52 Before 62 — #16 Wagon Master (1950)

Color poster. The word "WAGON" sweeps across the middle of the poster, with the word "MASTER" below it; just above there is text in smaller font that reads "John Ford and Merian C. Cooper present". Several scenes from the film are painted around the text, including a woman affectionately looking down at a kneeling man, a shootout with one man standing, holding a pistol, and several men falling or lying on the ground, and two covered wagons being pulled by galloping and rearing horses. At the top left there is text reading "John Ford's lusty successor to 'Fort Apache' and 'She Wore a Yellow Ribbon'". The credit block at the bottom reads "Ben Johnson - Joanne Dru - Harry Carey, Jr. - Ward Bond", with "Directed by John Ford" in larger font at the right. In smaller lettering, nearer the bottom, the poster has another line of credits "and Charles Kemper - Alan Mowbray - Jane Darwell".Directed by John Ford

Screenplay by Frank Nugent and Patrick Ford

Starring Ben Johnson, Ward Bond, Harey Carey Jr.

Ben Johnson was not a star of the sort we’re used to, which is one who actually leads movies.  If Johnson was a star at all, it was in the sense of showing up for a few days work in a small role to give a film like Will Penny that flavor of verisimilitude it thrives on.  Which means he was the very example of a supporting player.

There’s a story about Ben John in Peter Biskind’s book, Easy Riders, Ragin Bulls, about how when Peter Bogdonavich was casting The Last Picture Show, he really wanted Ben Johnson to play Sam The Lion in that film.  Johnson, though, turned off by the language in the script, and the amount of dialog he’d have.   Bogdonavich persisted, though, and went to John Ford and asked him to appeal to his frequent actor, Ben Johnson.  Ford did, asking Johnson something to the effect of, “Are you just going to play Duke’s [John Wayne’s] sidekick all your life?”  Johnson took the part and won an Oscar for it, the irony of which is it still wasn’t for a starring role – the Oscar was for Best Supporting Actor.  If anything, Johnson moved from being John Wayne’s sidekick to Timothy Bottoms and Jeff Daniels’ sidekick.[1]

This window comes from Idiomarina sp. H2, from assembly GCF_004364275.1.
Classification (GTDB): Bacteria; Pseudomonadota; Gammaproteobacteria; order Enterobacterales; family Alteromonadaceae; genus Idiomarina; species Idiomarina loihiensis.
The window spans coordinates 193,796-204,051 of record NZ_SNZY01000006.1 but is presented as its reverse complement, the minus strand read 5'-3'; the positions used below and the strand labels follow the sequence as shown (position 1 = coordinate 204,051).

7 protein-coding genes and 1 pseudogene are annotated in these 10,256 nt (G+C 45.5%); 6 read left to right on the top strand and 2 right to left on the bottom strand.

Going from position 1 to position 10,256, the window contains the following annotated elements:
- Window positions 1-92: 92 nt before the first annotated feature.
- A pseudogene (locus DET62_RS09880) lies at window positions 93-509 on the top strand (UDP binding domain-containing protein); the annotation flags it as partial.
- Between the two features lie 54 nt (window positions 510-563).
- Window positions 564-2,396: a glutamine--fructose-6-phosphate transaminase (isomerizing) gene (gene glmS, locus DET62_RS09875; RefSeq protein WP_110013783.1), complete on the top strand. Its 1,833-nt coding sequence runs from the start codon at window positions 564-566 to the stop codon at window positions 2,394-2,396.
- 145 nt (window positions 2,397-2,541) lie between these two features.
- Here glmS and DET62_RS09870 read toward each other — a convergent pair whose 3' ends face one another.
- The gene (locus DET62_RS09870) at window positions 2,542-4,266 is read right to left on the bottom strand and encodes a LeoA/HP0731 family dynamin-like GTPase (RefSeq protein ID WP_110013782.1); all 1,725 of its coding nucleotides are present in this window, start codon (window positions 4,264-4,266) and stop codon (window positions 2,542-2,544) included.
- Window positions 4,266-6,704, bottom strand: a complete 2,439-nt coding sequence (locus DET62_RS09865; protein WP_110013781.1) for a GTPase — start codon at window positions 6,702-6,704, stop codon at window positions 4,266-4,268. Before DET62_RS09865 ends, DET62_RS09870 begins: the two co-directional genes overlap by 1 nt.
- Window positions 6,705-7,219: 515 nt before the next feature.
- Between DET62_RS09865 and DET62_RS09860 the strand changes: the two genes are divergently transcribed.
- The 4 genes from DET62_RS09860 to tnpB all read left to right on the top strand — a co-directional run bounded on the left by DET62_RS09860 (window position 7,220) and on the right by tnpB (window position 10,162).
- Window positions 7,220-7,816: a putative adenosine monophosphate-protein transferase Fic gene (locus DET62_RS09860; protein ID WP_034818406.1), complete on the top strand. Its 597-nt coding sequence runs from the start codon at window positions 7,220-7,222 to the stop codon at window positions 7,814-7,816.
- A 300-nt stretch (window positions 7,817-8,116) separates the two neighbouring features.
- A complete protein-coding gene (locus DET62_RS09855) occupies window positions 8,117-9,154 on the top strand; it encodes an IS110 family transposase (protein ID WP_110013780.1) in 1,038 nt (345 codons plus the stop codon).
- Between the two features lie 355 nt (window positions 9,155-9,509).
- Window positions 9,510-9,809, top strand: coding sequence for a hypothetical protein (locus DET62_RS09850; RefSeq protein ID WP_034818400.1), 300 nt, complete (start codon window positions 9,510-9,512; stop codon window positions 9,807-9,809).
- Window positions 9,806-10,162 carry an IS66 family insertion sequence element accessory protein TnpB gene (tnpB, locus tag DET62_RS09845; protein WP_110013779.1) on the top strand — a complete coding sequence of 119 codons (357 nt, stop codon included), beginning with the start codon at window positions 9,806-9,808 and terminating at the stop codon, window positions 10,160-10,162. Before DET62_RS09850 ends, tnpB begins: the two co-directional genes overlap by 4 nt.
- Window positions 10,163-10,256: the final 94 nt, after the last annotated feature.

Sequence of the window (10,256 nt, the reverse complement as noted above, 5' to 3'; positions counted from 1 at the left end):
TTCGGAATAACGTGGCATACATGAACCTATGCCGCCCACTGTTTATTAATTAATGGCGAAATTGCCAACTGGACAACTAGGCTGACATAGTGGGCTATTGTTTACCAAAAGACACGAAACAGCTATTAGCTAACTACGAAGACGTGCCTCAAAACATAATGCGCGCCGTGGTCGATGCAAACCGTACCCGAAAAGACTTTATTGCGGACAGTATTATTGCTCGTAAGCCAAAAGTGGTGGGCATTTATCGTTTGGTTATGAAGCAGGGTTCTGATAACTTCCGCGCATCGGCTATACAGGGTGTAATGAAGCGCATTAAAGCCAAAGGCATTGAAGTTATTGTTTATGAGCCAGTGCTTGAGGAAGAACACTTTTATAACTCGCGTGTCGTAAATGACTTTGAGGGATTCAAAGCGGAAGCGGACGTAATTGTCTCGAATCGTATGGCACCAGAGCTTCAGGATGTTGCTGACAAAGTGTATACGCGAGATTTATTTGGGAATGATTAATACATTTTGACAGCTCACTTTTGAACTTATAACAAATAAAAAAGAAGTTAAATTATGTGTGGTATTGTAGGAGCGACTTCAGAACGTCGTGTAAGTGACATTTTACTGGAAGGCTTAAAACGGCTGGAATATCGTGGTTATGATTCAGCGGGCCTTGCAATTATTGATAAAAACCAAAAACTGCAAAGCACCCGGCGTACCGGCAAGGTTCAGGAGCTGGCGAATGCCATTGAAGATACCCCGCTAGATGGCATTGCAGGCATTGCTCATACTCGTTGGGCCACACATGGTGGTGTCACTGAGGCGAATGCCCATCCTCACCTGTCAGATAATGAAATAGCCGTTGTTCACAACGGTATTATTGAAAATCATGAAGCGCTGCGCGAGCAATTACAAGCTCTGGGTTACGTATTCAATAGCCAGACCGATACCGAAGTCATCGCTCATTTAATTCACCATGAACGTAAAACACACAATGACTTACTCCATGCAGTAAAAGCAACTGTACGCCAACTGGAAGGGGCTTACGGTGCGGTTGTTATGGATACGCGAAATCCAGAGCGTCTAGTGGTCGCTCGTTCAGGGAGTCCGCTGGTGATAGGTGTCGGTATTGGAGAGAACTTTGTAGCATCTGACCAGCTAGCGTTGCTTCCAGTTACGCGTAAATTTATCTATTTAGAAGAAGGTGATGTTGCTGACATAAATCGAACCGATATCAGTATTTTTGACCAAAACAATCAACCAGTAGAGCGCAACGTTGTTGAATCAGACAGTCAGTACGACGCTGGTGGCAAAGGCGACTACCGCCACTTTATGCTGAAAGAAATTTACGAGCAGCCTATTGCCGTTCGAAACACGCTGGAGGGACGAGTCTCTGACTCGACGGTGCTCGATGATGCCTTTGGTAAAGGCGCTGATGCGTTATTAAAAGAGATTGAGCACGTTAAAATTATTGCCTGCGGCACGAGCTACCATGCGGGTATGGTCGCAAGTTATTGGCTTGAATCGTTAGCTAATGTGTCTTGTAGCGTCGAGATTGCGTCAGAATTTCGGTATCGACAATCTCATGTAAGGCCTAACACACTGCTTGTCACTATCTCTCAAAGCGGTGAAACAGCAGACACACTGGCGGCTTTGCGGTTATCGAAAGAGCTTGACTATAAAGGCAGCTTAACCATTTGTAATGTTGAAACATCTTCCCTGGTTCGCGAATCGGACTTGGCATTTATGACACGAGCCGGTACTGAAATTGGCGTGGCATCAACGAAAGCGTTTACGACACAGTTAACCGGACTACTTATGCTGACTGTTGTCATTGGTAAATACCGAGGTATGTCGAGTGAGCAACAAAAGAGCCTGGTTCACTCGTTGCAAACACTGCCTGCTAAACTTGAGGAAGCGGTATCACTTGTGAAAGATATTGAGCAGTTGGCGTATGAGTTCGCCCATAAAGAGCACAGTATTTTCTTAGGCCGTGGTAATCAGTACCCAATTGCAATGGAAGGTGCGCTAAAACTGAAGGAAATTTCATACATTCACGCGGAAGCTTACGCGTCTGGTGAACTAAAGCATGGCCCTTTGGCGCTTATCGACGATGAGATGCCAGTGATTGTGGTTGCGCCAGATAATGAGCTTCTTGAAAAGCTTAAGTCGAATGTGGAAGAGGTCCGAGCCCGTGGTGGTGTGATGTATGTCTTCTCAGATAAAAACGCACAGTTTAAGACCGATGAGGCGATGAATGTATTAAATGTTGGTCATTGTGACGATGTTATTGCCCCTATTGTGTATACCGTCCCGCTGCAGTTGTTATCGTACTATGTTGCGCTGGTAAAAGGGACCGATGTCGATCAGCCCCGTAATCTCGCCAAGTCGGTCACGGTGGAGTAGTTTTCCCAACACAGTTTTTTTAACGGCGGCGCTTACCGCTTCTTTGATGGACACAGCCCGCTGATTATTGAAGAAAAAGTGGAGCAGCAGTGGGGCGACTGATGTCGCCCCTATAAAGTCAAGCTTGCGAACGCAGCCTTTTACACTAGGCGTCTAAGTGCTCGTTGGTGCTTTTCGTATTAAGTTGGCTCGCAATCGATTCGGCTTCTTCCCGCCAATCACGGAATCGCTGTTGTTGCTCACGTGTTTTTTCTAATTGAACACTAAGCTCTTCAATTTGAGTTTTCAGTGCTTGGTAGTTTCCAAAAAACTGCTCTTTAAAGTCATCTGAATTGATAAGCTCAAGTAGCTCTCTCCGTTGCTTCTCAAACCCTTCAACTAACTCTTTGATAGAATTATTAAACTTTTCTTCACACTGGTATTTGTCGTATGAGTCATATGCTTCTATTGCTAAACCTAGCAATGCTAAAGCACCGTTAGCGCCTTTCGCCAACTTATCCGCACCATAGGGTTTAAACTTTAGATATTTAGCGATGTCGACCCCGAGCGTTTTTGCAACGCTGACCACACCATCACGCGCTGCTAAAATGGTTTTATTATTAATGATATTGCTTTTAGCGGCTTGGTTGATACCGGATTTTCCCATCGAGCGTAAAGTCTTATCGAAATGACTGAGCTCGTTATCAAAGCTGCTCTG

Still, he got the Oscar, and as I’ve always said, that makes a pretty nice consolation price.  Plus, it’s something they’ll always remember you for.[2]

Ward Bond was in a similar position.  No, he wasn’t John Wayne’s sidekick, but a reliable third lead in a large number of films.  Consider this: Ward Bond was in Gone With The Wind, It’s A Wonderful Life, The Quiet Man, and The Searchers.  Just as Johnson did, he gave a sense of verisimilitude to roles that required a gruff kind of demeanor, but he could also play a talkative fellow in a moustache.  Or a clergyman.  Or an everyman.  But unlike Johnson, Bond would not live long enough for Peter Bogdanovich, or anybody else, to direct him to an Oscar.

All this is to say it was nice coming to Wagon Master to see both of these men take what are essentially co-leading roles – Bond was paid more and probably has more lines, but Johnson is the focus of the story – and see what supporting actors can do when they’re given their time out front.

Image result for wagon master johnson bond

(l-r) Johnson, Carey, Bond

What’s It About?

A group of Mormons, lead by Elder Wiggs (Ward Bond), hire two drifting horse traders, Travis and Sandy (Ben Johnson and Harey Carey Jr.), to guide them over some mountains and dessert to their own little slice of heaven out west.  Once there, they plan to set up shop and get crops planted in anticipation of the second wave of Mormons following in the next following year.  Along the way, the Mormons pick up a travelling medicine show with a probably-a-prostitute named Denver (Joanne Dru), who Travis takes a liking to.  They also happen to pick up a gang of outlaws, lead by Uncle Shiloh Clegg (Charles Kemper), who tries to harsh everybody’s  buzz.  In the end, Travis leads the Mormons to where they’re going, the outlaws are dispatched, and everybody makes out happy.

Any Good?